Find out what the Ducks blogger thinks about Marcus Mariota’s decision to enter the NFL Draft and his future as a pro passer.
1.) Did Marcus Mariota make the right decision by forgoing his senior season to enter the NFL Draft after he completed 3 of 10 third-down throws for a third-down QBR of 1.4 in Oregon’s loss to Ohio State in Monday night’s national title game?
The Ducks struggled on third down versus a very good Ohio State defense with a good plan for the game, but I don’t really see that as Mariota’s fault. OSU receivers made big catches in traffic, and Oregon’s dropped them.
Mariota is projected by both Mel Kiper and Mark Schlabach as a top ten pick. He stands to make about 20 million dollars. As a Duck he’s thrown for over 10,000 yards, 36-5 as a starter, 105 TD passes with 14 interceptions.
A unanimous All-American and Heisman Trophy winner, he really had accomplished nearly everything he could as a collegian. He has his degree. The time was right for him to move on to the next level.
2.) Will Mariota be a day one quarterback in the 2015 draft, or did he hurt his stock so much against the Buckeyes that he’ll be a second round QB at best now?
He’s a first-round draft pick. His NFL quarterback rating for the National Championship Game was 152.
3.) After third-string Buckeyes QB Cardale Jones’ three-game performance against Wisconsin in the Big Ten title game, against Alabama in the Sugar Bowl and against Oregon in the inaugural college football playoff title game, would he have had a chance of being selected higher than the Ducks’ Heisman-winning QB if he had left OSU early?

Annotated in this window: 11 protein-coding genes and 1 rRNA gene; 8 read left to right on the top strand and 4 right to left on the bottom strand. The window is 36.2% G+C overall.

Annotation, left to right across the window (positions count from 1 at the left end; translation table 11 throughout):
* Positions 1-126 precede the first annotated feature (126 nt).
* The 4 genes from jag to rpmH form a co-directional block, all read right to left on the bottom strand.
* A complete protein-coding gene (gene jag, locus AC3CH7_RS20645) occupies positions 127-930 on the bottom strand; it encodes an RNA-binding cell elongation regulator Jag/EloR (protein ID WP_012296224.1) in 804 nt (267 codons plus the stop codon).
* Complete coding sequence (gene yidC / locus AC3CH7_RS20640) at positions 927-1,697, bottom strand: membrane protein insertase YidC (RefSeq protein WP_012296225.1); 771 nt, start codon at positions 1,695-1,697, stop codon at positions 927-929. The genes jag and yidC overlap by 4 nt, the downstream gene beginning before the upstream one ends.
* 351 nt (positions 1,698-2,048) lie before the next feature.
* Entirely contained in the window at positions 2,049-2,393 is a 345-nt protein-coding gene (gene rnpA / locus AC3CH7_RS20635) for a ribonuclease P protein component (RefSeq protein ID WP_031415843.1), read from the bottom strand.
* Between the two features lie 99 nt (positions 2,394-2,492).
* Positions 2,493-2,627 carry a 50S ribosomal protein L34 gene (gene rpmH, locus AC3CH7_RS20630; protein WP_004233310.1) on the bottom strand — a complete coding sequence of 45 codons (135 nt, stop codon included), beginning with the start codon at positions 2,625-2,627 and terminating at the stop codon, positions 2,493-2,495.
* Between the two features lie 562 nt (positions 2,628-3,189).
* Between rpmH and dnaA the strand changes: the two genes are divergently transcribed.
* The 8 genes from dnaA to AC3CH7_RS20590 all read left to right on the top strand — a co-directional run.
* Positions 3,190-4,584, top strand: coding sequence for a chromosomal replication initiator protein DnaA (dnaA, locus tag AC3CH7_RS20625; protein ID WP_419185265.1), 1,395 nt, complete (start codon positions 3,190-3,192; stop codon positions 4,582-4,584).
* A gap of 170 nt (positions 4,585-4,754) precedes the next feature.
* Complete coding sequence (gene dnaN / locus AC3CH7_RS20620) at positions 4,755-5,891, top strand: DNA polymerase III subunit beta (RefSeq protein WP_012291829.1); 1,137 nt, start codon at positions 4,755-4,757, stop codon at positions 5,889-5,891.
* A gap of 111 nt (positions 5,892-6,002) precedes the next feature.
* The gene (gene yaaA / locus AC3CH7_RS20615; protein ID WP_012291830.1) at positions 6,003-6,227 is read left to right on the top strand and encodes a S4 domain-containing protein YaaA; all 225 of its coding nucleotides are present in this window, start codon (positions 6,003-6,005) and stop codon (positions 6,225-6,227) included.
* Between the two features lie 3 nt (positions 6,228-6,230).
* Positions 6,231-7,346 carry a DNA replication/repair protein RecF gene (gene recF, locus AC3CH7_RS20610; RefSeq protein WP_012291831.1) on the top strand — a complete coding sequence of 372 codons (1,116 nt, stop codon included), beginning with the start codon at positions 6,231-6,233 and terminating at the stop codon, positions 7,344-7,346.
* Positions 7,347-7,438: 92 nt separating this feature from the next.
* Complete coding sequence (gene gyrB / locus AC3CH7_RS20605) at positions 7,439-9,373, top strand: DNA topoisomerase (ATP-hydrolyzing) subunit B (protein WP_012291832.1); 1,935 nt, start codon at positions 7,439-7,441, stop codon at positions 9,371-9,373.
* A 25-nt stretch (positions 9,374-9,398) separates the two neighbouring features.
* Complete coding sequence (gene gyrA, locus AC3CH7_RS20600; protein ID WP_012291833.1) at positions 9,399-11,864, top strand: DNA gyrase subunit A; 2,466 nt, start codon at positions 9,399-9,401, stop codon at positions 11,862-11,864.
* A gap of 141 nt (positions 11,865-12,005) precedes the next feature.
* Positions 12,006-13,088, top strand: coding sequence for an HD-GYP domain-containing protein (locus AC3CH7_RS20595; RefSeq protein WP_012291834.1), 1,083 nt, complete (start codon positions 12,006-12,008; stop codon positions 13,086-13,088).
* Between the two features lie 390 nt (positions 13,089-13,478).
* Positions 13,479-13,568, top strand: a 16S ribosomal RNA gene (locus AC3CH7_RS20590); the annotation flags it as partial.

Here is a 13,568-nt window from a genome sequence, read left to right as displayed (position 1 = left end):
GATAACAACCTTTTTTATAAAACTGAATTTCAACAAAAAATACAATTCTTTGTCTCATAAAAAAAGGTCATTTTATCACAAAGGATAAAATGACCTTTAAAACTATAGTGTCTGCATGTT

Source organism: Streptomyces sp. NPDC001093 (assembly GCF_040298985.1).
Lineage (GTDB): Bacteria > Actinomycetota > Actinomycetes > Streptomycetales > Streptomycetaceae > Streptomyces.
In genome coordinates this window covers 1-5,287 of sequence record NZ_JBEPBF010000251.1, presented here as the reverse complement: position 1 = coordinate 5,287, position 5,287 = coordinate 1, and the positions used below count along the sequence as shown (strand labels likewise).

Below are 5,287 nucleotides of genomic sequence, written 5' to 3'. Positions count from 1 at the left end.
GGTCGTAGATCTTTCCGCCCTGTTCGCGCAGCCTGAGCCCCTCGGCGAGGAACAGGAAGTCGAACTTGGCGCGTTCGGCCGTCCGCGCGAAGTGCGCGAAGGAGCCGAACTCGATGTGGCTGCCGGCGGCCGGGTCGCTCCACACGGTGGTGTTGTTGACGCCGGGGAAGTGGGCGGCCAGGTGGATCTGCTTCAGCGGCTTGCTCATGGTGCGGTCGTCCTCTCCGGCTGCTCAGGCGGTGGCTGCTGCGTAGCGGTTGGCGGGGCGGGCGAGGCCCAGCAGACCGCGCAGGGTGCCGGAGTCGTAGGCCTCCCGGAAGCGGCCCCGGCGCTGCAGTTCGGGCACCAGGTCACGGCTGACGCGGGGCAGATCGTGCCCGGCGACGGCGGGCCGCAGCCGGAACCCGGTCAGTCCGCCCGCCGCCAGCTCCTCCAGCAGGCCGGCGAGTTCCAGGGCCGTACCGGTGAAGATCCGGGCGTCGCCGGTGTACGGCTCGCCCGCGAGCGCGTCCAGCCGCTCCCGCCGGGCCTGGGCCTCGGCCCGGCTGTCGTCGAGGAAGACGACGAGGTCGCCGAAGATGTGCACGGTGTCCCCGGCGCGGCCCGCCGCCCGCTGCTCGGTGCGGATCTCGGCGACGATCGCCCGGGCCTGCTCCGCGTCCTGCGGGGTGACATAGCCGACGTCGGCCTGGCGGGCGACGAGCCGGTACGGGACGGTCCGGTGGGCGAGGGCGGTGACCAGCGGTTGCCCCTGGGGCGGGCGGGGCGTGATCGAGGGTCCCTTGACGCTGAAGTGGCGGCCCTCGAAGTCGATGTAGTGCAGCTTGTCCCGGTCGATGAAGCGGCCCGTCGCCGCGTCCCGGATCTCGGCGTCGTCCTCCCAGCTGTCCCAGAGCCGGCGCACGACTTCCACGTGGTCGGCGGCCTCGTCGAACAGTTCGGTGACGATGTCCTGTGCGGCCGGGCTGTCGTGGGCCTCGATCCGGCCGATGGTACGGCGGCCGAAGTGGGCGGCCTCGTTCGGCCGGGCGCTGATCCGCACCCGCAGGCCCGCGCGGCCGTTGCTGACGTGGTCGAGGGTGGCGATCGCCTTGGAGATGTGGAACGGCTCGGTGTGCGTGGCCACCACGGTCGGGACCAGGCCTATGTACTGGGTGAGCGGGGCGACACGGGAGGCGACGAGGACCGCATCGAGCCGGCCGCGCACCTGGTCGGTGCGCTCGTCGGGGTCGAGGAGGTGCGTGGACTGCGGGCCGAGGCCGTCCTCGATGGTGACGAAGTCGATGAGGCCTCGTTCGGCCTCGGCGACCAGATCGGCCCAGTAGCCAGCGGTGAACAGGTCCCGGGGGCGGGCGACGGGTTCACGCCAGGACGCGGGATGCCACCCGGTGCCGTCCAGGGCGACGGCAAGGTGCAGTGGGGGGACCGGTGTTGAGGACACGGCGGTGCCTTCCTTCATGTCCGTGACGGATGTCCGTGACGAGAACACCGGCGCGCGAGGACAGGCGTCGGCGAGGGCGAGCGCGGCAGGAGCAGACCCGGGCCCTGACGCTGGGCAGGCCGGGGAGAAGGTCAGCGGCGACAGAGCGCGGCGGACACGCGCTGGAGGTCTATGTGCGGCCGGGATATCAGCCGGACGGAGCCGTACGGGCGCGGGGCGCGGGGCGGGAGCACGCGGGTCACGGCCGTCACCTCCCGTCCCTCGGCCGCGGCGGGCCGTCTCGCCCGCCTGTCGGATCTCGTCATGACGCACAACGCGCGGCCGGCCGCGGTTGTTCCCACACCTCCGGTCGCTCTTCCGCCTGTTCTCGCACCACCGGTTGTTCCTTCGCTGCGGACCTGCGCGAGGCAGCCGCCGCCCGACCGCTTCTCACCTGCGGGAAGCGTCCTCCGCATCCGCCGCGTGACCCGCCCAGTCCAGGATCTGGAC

NFL GMs and scouts are a superstitious lot with a herd mentality. In the four months between the declarations and the draft, the draft-eligible players will be poked, prodded and scrutinized by a system that looks obsessively for a flaw, a reason not to draft somebody. Johnny Manziel fell to 20. Matt Barkley plummeted to the fourth round. Teddy Bridgewater went 32nd over concerns about the size of his hands, and wound up being the best of the rookie quarterbacks.
Mariota will have his detractors. They’ll question his 40 time and his interview answers and his Pro Day. They’ll wring their hands over the film and all those easy throws to wide-open receivers. But there’s simply no way he falls below 20, where Chip Kelly would snatch him up in a Philadelphia minute.
4.) Many consider Mariota to be a system QB due to the Ducks’ spread offense, which was first implemented by Chip Kelly and has allowed past Oregon quarterbacks to consistently play at a high level, such as Dennis Dixon. Dixon became the Pac-10 offensive player of the year under Kelly’s guidance after struggling during his first three years in Eugene. Is the classification of Mariota provided by many pundits an accurate one?
Mark it down: Mariota will become a great NFL quarterback, and the reason is his rare combination of talent, work ethic and intelligence. He processes information quickly and makes great decisions. He’s poised under pressure. He’s an exceptional teammate and leader. This is a quarterback with the escapability of Russell Wilson and Colin Kaepernick and the head for the game of Andrew Luck and Aaron Rodgers. He has the even-keel cool only great ones have. Because he’s quiet, people drastically underestimate his drive and competitive fire. Joe Montana was quiet. Aaron Rodgers isn’t a screamer. Ryan Leaf was the assertive Type-A personality everyone says they want. He was a phenomenal bust.